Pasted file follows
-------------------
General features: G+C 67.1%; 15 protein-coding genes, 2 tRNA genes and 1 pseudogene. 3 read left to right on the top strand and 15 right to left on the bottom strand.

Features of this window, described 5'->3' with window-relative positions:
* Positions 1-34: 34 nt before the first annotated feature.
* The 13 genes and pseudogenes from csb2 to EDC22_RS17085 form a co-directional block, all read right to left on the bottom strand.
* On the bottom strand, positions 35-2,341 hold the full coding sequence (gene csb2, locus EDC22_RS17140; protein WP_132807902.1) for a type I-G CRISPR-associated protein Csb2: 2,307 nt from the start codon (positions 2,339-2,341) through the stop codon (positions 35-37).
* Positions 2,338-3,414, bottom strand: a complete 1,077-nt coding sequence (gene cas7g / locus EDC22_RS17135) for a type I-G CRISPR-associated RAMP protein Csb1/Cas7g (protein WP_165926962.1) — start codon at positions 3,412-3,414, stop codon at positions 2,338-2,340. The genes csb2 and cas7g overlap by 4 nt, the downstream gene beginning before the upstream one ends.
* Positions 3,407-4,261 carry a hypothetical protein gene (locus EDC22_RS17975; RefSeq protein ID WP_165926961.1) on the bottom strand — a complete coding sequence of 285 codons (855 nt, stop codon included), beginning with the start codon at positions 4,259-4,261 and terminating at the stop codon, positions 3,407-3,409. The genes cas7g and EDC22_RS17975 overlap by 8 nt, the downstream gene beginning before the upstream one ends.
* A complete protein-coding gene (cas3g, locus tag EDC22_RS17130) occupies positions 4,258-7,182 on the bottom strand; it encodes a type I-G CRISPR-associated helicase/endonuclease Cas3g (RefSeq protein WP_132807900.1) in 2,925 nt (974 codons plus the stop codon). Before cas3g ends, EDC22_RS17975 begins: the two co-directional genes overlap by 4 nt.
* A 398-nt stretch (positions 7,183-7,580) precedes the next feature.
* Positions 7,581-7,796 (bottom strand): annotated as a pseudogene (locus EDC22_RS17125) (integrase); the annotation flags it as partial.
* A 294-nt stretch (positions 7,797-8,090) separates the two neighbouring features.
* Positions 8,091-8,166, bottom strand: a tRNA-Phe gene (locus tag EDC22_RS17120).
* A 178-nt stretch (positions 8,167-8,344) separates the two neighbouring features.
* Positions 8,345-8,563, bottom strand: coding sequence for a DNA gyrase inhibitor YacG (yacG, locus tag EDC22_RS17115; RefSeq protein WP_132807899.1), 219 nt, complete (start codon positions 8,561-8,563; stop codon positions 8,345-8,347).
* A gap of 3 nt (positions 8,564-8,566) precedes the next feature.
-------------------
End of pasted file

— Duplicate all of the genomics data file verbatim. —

General features: G+C 67.1%; 15 protein-coding genes, 2 tRNA genes and 1 pseudogene. 3 read left to right on the top strand and 15 right to left on the bottom strand.

Features of this window, described 5'->3' with window-relative positions:
* Positions 1-34: 34 nt before the first annotated feature.
* The 13 genes and pseudogenes from csb2 to EDC22_RS17085 form a co-directional block, all read right to left on the bottom strand.
* On the bottom strand, positions 35-2,341 hold the full coding sequence (gene csb2, locus EDC22_RS17140; protein WP_132807902.1) for a type I-G CRISPR-associated protein Csb2: 2,307 nt from the start codon (positions 2,339-2,341) through the stop codon (positions 35-37).
* Positions 2,338-3,414, bottom strand: a complete 1,077-nt coding sequence (gene cas7g / locus EDC22_RS17135) for a type I-G CRISPR-associated RAMP protein Csb1/Cas7g (protein WP_165926962.1) — start codon at positions 3,412-3,414, stop codon at positions 2,338-2,340. The genes csb2 and cas7g overlap by 4 nt, the downstream gene beginning before the upstream one ends.
* Positions 3,407-4,261 carry a hypothetical protein gene (locus EDC22_RS17975; RefSeq protein ID WP_165926961.1) on the bottom strand — a complete coding sequence of 285 codons (855 nt, stop codon included), beginning with the start codon at positions 4,259-4,261 and terminating at the stop codon, positions 3,407-3,409. The genes cas7g and EDC22_RS17975 overlap by 8 nt, the downstream gene beginning before the upstream one ends.
* A complete protein-coding gene (cas3g, locus tag EDC22_RS17130) occupies positions 4,258-7,182 on the bottom strand; it encodes a type I-G CRISPR-associated helicase/endonuclease Cas3g (RefSeq protein WP_132807900.1) in 2,925 nt (974 codons plus the stop codon). Before cas3g ends, EDC22_RS17975 begins: the two co-directional genes overlap by 4 nt.
* A 398-nt stretch (positions 7,183-7,580) precedes the next feature.
* Positions 7,581-7,796 (bottom strand): annotated as a pseudogene (locus EDC22_RS17125) (integrase); the annotation flags it as partial.
* A 294-nt stretch (positions 7,797-8,090) separates the two neighbouring features.
* Positions 8,091-8,166, bottom strand: a tRNA-Phe gene (locus tag EDC22_RS17120).
* A 178-nt stretch (positions 8,167-8,344) separates the two neighbouring features.
* Positions 8,345-8,563, bottom strand: coding sequence for a DNA gyrase inhibitor YacG (yacG, locus tag EDC22_RS17115; RefSeq protein WP_132807899.1), 219 nt, complete (start codon positions 8,561-8,563; stop codon positions 8,345-8,347).
* A gap of 3 nt (positions 8,564-8,566) precedes the next feature.